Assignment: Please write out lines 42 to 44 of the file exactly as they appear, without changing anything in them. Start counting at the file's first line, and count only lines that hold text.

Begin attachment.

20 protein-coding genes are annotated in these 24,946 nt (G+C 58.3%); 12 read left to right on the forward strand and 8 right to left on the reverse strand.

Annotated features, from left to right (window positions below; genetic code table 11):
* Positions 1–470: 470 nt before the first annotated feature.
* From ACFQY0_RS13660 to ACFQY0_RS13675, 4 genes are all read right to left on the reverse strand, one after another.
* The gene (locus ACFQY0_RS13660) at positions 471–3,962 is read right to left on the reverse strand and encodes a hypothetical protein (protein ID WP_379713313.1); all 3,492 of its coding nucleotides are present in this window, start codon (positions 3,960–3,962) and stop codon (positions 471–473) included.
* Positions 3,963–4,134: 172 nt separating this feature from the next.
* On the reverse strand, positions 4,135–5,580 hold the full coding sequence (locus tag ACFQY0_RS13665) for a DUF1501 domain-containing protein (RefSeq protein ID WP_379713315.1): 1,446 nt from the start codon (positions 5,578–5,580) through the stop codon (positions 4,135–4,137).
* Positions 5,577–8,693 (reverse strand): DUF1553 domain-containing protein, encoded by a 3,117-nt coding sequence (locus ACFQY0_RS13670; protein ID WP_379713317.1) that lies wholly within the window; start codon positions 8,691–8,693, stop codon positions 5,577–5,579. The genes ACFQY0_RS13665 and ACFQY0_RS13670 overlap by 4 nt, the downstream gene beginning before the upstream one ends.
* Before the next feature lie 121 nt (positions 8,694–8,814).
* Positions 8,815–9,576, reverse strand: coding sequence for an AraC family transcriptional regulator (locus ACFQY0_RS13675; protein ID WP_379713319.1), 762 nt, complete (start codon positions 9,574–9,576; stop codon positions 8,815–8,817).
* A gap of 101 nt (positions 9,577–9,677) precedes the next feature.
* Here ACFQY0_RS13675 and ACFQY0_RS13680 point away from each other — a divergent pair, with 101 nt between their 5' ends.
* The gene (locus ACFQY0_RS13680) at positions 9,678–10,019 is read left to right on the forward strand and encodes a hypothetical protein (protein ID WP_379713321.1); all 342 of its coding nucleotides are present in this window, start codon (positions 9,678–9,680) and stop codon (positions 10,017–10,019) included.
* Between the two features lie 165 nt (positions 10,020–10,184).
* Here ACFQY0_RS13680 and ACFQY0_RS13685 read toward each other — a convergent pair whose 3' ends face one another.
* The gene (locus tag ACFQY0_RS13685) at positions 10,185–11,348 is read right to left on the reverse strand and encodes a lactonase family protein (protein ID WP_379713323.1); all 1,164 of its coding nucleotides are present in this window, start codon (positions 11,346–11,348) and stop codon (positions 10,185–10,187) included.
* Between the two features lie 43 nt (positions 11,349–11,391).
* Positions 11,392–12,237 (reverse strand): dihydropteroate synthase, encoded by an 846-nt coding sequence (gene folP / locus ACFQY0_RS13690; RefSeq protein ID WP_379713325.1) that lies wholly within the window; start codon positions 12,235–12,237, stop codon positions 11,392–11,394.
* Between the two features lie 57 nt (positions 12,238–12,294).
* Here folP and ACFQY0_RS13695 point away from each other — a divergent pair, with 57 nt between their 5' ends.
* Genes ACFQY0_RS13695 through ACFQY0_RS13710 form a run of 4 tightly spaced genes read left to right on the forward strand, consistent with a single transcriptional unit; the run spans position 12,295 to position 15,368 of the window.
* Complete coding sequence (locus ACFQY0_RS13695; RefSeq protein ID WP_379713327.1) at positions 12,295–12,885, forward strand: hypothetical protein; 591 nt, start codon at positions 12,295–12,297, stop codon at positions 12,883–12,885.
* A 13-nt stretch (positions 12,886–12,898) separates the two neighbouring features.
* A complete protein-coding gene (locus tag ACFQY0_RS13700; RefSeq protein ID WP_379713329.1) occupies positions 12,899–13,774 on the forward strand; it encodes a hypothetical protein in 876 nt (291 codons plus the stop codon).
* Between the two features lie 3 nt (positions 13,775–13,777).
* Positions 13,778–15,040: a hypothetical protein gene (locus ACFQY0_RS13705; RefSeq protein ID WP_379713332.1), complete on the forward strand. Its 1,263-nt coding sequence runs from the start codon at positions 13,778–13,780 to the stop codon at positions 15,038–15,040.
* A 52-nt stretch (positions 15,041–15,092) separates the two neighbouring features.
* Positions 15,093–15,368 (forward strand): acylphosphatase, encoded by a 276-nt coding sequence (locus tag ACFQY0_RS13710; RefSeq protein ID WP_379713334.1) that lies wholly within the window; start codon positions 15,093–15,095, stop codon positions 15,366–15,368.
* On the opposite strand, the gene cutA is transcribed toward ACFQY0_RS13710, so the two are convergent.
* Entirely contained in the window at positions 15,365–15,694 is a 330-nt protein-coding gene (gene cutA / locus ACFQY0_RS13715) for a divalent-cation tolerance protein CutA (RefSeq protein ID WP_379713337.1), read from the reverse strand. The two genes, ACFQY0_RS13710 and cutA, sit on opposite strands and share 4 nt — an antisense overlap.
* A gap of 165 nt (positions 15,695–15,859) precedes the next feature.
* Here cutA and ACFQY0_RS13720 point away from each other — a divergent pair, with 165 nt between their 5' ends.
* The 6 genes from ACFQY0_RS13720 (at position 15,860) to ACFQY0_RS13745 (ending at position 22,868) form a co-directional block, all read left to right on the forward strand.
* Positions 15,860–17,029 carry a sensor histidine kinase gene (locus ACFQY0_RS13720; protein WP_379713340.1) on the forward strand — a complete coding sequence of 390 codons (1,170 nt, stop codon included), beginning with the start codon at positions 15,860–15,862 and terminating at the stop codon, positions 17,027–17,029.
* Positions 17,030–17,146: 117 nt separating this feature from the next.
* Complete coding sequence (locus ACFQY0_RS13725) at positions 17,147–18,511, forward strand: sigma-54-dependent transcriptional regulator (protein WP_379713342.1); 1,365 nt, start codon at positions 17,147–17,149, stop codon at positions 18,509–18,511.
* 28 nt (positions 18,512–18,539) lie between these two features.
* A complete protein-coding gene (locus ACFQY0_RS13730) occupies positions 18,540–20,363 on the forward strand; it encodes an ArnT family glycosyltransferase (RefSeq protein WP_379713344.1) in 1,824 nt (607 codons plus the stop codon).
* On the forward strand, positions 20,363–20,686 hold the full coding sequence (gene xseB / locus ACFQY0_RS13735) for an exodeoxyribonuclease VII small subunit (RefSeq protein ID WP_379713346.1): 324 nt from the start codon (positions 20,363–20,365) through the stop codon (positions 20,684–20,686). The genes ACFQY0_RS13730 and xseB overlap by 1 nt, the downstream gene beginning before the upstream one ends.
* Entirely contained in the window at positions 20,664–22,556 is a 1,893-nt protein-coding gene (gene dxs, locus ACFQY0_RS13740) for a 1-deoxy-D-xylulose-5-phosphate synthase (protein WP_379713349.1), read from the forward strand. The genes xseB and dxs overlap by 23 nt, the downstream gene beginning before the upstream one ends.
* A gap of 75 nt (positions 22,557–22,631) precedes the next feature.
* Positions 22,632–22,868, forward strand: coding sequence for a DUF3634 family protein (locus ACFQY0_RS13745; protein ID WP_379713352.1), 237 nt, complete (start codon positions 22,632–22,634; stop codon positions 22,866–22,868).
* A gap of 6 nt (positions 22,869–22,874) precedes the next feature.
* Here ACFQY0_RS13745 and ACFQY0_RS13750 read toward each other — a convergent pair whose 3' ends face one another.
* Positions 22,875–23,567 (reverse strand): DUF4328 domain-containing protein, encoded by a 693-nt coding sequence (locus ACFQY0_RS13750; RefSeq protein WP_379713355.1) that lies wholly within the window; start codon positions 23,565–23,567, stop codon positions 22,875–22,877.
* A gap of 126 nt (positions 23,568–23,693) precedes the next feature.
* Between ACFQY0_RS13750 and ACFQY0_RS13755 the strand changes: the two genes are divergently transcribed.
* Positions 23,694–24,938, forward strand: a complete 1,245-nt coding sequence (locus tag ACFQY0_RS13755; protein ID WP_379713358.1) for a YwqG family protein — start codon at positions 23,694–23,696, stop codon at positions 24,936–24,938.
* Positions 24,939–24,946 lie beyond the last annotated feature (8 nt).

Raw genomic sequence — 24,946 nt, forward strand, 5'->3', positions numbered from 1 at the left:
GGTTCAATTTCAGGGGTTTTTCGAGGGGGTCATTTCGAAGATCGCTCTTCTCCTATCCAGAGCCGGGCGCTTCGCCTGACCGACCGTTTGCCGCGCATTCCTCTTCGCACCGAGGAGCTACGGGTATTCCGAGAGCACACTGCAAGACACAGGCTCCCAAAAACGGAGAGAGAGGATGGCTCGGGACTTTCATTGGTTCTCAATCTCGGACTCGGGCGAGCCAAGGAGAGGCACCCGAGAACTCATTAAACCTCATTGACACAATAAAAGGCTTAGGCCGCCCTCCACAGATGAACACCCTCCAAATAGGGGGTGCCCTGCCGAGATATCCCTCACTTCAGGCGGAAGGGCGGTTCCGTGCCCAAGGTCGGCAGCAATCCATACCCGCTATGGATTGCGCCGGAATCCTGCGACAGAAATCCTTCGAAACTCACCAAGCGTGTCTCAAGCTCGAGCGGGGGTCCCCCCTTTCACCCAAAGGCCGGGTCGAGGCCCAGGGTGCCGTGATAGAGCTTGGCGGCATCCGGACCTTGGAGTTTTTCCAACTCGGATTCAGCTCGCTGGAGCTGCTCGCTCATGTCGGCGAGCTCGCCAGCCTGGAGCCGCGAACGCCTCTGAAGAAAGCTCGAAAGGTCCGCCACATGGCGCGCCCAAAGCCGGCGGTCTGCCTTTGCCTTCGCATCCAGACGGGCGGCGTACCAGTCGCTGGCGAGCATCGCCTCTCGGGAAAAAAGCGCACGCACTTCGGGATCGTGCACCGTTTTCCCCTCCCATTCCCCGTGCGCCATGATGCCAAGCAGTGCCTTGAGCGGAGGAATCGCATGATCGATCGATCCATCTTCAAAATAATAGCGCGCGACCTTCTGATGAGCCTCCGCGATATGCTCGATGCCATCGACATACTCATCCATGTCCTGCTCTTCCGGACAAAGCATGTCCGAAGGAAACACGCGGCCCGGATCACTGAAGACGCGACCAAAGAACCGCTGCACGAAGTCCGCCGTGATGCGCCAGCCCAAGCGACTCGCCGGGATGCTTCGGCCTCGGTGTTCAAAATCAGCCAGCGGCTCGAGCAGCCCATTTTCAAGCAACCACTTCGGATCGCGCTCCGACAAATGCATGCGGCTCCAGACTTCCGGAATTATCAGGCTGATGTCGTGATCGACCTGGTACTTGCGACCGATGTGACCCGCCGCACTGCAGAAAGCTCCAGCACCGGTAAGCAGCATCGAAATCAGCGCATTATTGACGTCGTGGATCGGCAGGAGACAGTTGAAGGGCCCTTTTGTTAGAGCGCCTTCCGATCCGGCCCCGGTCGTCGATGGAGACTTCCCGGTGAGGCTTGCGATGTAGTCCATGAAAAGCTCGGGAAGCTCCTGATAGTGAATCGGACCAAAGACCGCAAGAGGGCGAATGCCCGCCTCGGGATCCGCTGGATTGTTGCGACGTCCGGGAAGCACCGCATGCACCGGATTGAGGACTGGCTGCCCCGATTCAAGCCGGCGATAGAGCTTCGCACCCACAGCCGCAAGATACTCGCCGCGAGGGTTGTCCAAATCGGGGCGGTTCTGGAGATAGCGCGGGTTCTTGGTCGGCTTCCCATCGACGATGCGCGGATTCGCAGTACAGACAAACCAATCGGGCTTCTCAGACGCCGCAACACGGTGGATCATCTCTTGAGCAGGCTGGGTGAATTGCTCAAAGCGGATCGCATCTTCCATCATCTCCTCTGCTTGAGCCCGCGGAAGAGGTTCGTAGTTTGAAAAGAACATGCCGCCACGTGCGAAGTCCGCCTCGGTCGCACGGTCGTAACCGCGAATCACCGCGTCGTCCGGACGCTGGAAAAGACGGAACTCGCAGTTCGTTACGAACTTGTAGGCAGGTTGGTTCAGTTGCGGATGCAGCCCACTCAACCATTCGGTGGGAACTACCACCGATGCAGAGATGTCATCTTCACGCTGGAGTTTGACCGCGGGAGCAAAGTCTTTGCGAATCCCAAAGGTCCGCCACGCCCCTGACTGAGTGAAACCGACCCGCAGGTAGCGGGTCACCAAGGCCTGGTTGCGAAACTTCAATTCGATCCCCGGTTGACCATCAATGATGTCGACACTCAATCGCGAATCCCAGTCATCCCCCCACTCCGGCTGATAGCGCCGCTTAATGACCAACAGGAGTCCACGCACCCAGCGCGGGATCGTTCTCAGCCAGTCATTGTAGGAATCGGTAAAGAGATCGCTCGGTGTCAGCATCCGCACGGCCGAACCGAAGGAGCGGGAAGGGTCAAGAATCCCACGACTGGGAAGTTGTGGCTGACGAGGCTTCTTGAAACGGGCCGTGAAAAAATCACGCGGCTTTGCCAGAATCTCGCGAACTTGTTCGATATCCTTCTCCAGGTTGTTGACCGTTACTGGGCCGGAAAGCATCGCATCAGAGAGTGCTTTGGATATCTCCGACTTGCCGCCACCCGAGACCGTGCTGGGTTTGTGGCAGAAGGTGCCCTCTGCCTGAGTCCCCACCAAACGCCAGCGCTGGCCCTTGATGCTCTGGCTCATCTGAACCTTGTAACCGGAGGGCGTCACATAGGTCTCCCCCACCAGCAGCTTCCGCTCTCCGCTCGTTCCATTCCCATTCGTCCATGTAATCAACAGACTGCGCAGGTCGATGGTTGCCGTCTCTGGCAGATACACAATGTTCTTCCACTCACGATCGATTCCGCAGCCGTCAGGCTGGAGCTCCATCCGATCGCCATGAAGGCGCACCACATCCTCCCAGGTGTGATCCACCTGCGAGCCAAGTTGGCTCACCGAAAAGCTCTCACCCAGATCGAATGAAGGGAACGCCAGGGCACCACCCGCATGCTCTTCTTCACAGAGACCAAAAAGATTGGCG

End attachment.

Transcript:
* Positions 22,632–22,868, forward strand: coding sequence for a DUF3634 family protein (locus ACFQY0_RS13745; protein ID WP_379713352.1), 237 nt, complete (start codon positions 22,632–22,634; stop codon positions 22,866–22,868).
* A gap of 6 nt (positions 22,869–22,874) precedes the next feature.
* Here ACFQY0_RS13745 and ACFQY0_RS13750 read toward each other — a convergent pair whose 3' ends face one another.